In many cases, a SciVerse application may need to use the same code in several different views.  Rather than repeat the code in each view, a Content section can be created to contain the shared code.  This is possible because Content sections can be repeated and each Content section can be associated with many views.  And as long as each content section is type="html" and doesn't have an href attribute, Content sections will have their contents concatenated.

Consider the following example where both the "profile" and "canvas" views use a getContextInfo() Javascript function to retrieve the context information.

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Sharing Javascript 
Instead of repeating the getContextInfo() anddisplayContextInfo() functions in each Content section, a new,…

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over 12 years ago

OpenSocial for Science - A SciVerse Primer: MySimpleSearch (Code Example)

A Content API call to retrieve data from ScienceDirect

XML Definition File
SciVerse applications are specified in an xml definition file. SciVerse applications require a "profile" view to be defined, although the xsd schema does not enforce it.
This example gadget demonstrates an application on the  SciVerse platform using the SciVerse APIs. MySimpleSearch.xml is the xml definition file for the MySimpleSearch example gadget. 

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MySimpleSearch JavaScript
The main code for SciVerse applications is written using JavaScript. When the search results page on SciVerse hub is loaded, the browser also loads the applications that appear on the page in the application toolbar.…

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over 12 years ago

A Radical Trend: SciVerse Gadget Programming and Same Origin Policy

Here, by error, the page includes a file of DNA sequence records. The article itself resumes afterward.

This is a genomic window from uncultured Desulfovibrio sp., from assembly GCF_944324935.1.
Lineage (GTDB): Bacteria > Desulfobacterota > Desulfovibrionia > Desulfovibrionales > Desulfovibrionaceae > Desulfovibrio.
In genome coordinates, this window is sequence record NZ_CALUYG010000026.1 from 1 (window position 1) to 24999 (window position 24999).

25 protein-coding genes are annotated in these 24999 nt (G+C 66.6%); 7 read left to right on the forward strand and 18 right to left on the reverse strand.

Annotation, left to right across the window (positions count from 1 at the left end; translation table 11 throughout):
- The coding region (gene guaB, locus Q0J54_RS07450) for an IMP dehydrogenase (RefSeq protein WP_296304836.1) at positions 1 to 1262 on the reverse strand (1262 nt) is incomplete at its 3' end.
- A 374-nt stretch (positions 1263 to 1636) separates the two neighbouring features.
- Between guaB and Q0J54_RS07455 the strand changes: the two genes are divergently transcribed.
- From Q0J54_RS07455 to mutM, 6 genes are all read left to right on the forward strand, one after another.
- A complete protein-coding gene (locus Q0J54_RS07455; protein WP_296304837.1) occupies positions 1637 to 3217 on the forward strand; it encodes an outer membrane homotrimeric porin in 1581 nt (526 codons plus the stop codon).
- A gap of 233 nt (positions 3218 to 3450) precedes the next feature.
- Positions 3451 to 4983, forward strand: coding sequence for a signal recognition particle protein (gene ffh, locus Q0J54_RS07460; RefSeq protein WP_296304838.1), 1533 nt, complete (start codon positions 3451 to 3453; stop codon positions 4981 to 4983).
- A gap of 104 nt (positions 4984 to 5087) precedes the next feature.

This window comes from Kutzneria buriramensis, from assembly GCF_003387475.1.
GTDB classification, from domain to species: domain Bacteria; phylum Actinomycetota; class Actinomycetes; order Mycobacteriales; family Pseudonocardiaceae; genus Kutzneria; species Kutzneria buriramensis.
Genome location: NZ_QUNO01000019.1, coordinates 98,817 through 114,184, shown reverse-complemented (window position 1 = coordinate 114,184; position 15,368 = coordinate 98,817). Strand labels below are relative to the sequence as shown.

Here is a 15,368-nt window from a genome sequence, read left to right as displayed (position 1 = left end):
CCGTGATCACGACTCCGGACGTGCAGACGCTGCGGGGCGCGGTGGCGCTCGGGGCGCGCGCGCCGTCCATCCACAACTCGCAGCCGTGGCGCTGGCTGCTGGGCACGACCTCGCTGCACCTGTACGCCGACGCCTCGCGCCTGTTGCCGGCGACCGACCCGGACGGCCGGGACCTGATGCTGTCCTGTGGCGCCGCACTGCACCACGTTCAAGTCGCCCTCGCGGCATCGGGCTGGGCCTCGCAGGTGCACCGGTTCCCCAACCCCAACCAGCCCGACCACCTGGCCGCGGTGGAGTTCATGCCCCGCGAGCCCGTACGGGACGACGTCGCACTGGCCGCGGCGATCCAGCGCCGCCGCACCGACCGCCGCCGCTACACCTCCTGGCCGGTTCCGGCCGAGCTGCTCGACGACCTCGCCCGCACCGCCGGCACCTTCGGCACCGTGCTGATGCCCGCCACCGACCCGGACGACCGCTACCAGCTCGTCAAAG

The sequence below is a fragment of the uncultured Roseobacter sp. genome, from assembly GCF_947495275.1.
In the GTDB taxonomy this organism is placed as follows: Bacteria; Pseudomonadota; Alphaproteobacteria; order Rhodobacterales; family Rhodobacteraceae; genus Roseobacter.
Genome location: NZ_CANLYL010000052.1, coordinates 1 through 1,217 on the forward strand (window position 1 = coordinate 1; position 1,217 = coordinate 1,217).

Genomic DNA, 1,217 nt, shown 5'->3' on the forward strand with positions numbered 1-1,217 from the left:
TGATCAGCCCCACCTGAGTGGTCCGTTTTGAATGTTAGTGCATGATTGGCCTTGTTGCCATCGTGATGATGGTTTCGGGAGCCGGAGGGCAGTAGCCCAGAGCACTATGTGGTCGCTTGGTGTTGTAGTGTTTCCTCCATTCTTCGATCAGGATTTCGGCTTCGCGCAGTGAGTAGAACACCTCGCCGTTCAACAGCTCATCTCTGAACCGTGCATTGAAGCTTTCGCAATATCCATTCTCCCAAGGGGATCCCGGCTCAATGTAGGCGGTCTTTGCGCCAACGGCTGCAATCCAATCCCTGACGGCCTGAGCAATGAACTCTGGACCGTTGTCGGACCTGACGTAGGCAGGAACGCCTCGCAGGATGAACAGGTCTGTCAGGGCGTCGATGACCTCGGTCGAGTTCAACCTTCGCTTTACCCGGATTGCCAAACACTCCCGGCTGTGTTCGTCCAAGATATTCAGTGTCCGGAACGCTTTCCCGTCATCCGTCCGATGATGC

One of the fundamental security concepts for coding a gadget on SciVerse or any other OpenSocial container, in a mashup with third party open APIs for instance, is the same origin policy for browser side programming. The same origin policy prevents documents loaded on one page to be accessed by pages on another domain, port and protocol.

There are two basic threats to be considered: the user session being accessed maliciously and phishing for user credentials like usernames and passwords.

There is some flexibility for scripts to access the document of another domain. Parent domain name traversal is the option for…

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over 12 years ago

Welcome to the "Apps for Science" challenge

On behalf of Elsevier, welcome to the “Apps For Science” Challenge!

We are very excited about the challenge and look forward to seeing you create new and original solutions that can help accelerate science.

We have made our vast catalog of scientific content available to you through APIs that can be accessed on our SciVerse applications platform. Our trusted content and meta-data represents more than a quarter of the world’s published science, technology and medical content. By building apps on SciVerse for the Apps For Science challenge, you can have a real impact on scientific research.

Our challenge to you…